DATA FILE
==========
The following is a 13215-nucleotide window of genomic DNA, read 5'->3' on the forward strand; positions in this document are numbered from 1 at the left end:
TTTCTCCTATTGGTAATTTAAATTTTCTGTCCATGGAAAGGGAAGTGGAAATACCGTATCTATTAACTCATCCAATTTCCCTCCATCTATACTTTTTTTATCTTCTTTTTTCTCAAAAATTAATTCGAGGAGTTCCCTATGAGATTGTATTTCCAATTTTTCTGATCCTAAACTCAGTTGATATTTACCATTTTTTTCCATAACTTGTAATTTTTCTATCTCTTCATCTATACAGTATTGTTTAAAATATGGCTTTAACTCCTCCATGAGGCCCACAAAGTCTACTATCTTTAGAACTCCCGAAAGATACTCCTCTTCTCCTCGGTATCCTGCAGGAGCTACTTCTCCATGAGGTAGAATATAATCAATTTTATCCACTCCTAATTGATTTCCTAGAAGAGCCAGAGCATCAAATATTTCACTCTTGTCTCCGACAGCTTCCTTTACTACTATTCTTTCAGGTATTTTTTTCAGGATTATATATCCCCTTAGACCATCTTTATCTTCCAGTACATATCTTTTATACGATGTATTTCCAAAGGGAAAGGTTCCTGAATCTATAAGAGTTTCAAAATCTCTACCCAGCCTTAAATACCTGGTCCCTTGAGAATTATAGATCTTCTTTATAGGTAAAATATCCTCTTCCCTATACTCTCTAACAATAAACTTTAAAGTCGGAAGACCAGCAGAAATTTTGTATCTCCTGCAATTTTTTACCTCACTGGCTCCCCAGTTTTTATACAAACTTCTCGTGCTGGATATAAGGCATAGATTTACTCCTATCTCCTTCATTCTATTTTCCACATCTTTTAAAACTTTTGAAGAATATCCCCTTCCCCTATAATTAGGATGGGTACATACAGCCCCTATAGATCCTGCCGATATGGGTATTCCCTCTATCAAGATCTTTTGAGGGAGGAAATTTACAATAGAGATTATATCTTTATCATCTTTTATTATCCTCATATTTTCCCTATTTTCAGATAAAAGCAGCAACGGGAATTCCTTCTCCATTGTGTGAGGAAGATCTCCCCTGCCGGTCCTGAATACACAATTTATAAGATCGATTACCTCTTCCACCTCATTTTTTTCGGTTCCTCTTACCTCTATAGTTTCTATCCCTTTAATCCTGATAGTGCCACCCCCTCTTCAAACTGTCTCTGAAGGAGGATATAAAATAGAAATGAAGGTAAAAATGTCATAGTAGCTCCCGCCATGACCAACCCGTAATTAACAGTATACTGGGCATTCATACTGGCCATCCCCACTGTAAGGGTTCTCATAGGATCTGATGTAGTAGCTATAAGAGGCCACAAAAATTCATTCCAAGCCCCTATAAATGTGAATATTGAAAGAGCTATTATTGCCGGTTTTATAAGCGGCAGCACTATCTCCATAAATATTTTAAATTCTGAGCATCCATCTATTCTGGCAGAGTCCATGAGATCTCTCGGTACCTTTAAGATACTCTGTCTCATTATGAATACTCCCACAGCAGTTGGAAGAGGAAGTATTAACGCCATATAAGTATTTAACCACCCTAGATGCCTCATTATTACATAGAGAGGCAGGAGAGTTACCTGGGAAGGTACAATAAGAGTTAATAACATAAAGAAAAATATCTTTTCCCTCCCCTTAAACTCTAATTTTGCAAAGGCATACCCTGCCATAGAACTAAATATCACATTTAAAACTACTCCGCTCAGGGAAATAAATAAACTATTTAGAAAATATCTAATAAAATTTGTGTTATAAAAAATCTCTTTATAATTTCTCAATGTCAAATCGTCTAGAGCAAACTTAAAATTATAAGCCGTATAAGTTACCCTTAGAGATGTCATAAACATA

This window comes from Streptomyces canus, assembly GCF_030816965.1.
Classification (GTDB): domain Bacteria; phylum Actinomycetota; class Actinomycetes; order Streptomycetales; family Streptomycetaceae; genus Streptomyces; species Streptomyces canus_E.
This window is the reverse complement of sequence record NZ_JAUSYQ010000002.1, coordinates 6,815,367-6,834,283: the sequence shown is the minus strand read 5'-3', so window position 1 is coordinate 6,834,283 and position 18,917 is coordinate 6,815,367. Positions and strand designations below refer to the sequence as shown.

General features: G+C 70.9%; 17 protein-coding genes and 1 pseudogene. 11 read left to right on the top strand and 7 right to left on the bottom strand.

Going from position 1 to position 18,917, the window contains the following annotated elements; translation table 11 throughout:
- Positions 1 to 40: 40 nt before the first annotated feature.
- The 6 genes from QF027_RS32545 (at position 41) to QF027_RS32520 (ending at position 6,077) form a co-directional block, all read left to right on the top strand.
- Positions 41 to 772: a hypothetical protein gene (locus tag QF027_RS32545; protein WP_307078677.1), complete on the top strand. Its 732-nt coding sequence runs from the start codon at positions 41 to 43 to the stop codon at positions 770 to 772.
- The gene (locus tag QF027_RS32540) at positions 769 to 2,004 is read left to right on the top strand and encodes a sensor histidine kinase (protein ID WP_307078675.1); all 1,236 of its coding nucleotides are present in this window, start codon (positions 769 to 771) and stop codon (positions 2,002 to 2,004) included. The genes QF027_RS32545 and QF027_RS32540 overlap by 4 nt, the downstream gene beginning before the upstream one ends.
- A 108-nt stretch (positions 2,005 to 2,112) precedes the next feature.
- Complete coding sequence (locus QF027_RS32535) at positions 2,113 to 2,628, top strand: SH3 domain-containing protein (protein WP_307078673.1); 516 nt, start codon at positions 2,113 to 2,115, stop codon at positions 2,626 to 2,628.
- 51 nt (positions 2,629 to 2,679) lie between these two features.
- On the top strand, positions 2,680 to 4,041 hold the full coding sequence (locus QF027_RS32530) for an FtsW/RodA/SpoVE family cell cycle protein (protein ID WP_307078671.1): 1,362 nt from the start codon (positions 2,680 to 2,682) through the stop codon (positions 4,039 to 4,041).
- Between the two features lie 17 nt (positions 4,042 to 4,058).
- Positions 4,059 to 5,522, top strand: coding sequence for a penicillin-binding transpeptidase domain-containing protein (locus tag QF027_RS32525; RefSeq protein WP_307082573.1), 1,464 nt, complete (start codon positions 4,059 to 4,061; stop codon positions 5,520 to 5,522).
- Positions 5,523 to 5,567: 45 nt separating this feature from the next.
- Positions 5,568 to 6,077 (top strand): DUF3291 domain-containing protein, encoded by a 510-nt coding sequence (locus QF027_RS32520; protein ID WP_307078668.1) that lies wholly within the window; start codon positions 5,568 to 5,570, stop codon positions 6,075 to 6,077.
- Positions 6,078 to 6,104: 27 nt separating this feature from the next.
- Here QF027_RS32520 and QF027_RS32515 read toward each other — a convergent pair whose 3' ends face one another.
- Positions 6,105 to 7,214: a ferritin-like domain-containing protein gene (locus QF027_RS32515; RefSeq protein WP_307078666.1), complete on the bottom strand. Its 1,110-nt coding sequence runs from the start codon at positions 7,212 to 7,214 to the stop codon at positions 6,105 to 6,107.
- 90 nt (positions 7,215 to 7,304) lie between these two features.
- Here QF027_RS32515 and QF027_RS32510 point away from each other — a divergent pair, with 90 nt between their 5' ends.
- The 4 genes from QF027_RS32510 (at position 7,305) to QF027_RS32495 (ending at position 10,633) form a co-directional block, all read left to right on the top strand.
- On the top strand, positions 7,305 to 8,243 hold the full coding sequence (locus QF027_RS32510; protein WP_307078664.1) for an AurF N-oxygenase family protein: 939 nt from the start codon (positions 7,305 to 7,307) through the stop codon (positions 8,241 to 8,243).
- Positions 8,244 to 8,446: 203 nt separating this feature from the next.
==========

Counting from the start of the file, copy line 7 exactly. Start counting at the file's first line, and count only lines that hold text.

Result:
Going from position 1 to position 18,917, the window contains the following annotated elements; translation table 11 throughout: